- Association says wholesale network model has yet to fulfil its promise
- Believes network competition has a proven record in delivering growth
- SWN or WOAN models require significant public subsidies
- Voluntary infrastructure sharing agreements a better option
The cellular operators industry association, the GSMA, has published the findings of its new report that examines the performance of the wholesale open access network (WOAN) model (also known as single wholesale network, or SWN). The report studied five markets around the world: Kenya, Mexico, Russia, Rwanda and South Africa, and is a follow-up to a 2014 study that assessed the potential economic case for implementing the wholesale network model.
The new report deduces that, in the countries examined, there was only one network rolled out (Rwanda), with all other markets plagued by slow progression and delayed or cancelled launches. Of course, the GSMA has a healthy interest in ensuring that the current status quo remains in place, with its one member one network de facto policy.
“Policymakers in countries considering a move to a wholesale open access network for 4G services may believe they can achieve greater network coverage compared with models that rely on network competition,” said John Giusti, Chief Regulatory Officer of the GSMA. “However the research published today demonstrates that this is not the case. We have found that network competition produces faster and more extensive network coverage, and the examples highlighted in the report indicate little evidence that a SWN/WOAN is likely to achieve this.”
So what’s so wrong with the established competitive network structure, with regulators licensing network usage to a limited number of competing mobile network operators? After all, the industry has boomed and there are more than 5 billion people connected globally, including 3.8 billion people in developing countries.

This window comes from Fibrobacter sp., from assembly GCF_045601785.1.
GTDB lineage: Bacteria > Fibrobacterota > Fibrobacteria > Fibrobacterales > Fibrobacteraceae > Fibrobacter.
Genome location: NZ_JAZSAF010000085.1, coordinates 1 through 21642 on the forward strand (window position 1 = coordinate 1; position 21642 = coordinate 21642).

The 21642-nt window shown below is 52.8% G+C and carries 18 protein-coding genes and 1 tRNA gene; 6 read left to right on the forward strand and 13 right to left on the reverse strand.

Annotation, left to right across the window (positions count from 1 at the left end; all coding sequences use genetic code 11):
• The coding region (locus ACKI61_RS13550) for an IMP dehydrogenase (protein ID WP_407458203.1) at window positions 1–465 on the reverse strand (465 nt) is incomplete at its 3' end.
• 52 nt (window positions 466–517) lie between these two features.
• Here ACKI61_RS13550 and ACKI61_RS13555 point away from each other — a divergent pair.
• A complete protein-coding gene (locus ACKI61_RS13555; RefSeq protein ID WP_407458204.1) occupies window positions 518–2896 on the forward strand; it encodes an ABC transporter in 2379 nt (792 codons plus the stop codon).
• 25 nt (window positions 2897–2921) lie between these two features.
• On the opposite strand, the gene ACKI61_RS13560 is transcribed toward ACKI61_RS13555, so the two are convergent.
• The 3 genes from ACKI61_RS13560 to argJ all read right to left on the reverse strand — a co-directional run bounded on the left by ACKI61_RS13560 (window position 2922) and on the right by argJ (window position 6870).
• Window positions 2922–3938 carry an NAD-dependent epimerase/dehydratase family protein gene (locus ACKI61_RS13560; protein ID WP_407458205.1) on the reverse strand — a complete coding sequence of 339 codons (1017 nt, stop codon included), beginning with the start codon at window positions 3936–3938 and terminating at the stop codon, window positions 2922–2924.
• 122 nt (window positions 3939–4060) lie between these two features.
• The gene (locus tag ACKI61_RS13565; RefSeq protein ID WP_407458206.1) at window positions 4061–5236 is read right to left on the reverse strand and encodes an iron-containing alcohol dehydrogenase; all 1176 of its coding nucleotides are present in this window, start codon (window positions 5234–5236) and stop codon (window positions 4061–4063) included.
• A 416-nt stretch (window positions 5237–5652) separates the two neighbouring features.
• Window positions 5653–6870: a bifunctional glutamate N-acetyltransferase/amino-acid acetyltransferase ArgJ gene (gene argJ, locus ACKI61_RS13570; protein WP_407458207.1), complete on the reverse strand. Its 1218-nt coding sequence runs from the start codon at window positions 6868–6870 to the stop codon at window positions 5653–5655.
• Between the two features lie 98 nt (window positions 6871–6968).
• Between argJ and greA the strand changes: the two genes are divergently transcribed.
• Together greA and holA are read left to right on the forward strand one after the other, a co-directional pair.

The relatively new thinking is that by establishing a SWN or a WOAN, usually under the direction or control of a government entity, you can achieve better coverage, more competition and as a result more affordable prices. The GSMA’s view is that those making this claim often “gloss over the fact” that in order to be built, the SWN or WOAN require significant public subsidies and other forms of support which are typically not available to competing network operators. The GSMA believes that in areas where building networks is uneconomic there are other approaches, including voluntary network sharing that can facilitate coverage in a particular area.
The association says that mobile operators are already looking at ways to balance competition with co-operation in infrastructure investment by entering voluntarily into infrastructure sharing agreements. They are also exploring new business models with third parties to share the cost and risk of investment in rural and remote locations. The benefits of network competition also extend to innovation, which it says is a key driver of consumer value at a national level, and this only occurs where there is competition amongst networks as well as in the delivery of services and the launch of devices in a market.
“We are concerned that a move to wholesale networks will harm consumers, as history has demonstrated that network monopolies normally result in high prices and lower investment in infrastructure,” added Giusti. “With this in mind, we call upon governments looking to implement a SWN or WOAN to instead support the ability of mobile operators to enter into infrastructure sharing agreements on a voluntary basis and consider how they can apply market-friendly spectrum assignment methods to maximise coverage, using appropriate spectrum license conditions to extend mobile services to underserved areas.”
Of course, the GSMA can never resist an opportunity to raise the spectrum issue, and it does so in the report’s conclusion. Rather than look to SWN or WOAN models for better service and coverage, a better option would be for governments’ to ensure cost effective access to low frequency spectrum. Oh, and the elimination of sector specific taxation, streamlined planning and administrative processes, the relaxation of Quality of Service requirements, and naturally more support for zero rating and sponsored data.
You can read the report here.